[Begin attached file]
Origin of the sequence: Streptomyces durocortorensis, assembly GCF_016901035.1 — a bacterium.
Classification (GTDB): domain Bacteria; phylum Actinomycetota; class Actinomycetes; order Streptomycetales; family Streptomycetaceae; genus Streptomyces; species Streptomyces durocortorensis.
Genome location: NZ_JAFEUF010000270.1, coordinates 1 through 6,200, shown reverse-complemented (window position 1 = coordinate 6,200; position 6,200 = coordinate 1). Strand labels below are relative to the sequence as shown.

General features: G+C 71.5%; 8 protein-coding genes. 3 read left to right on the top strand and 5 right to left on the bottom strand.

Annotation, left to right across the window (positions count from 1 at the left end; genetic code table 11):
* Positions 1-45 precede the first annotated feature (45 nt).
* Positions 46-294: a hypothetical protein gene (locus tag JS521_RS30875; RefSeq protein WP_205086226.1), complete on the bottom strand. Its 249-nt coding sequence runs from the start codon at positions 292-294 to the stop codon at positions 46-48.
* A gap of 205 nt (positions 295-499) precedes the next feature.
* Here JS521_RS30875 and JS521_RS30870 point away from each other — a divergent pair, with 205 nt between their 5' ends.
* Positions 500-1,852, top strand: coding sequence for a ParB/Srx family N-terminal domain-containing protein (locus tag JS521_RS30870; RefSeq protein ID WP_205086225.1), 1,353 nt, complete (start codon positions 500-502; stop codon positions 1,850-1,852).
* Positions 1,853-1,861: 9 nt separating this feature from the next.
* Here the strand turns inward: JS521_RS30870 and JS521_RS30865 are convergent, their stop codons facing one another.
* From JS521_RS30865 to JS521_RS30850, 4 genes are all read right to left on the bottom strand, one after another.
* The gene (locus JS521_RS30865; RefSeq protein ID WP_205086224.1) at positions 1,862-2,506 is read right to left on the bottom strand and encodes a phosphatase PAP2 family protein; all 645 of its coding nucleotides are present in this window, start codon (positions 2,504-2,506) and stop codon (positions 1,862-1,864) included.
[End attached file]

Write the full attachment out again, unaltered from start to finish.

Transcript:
Origin of the sequence: Streptomyces durocortorensis, assembly GCF_016901035.1 — a bacterium.
Classification (GTDB): domain Bacteria; phylum Actinomycetota; class Actinomycetes; order Streptomycetales; family Streptomycetaceae; genus Streptomyces; species Streptomyces durocortorensis.
Genome location: NZ_JAFEUF010000270.1, coordinates 1 through 6,200, shown reverse-complemented (window position 1 = coordinate 6,200; position 6,200 = coordinate 1). Strand labels below are relative to the sequence as shown.

General features: G+C 71.5%; 8 protein-coding genes. 3 read left to right on the top strand and 5 right to left on the bottom strand.

Annotation, left to right across the window (positions count from 1 at the left end; genetic code table 11):
* Positions 1-45 precede the first annotated feature (45 nt).
* Positions 46-294: a hypothetical protein gene (locus tag JS521_RS30875; RefSeq protein WP_205086226.1), complete on the bottom strand. Its 249-nt coding sequence runs from the start codon at positions 292-294 to the stop codon at positions 46-48.
* A gap of 205 nt (positions 295-499) precedes the next feature.
* Here JS521_RS30875 and JS521_RS30870 point away from each other — a divergent pair, with 205 nt between their 5' ends.
* Positions 500-1,852, top strand: coding sequence for a ParB/Srx family N-terminal domain-containing protein (locus tag JS521_RS30870; RefSeq protein ID WP_205086225.1), 1,353 nt, complete (start codon positions 500-502; stop codon positions 1,850-1,852).
* Positions 1,853-1,861: 9 nt separating this feature from the next.
* Here the strand turns inward: JS521_RS30870 and JS521_RS30865 are convergent, their stop codons facing one another.
* From JS521_RS30865 to JS521_RS30850, 4 genes are all read right to left on the bottom strand, one after another.
* The gene (locus JS521_RS30865; RefSeq protein ID WP_205086224.1) at positions 1,862-2,506 is read right to left on the bottom strand and encodes a phosphatase PAP2 family protein; all 645 of its coding nucleotides are present in this window, start codon (positions 2,504-2,506) and stop codon (positions 1,862-1,864) included.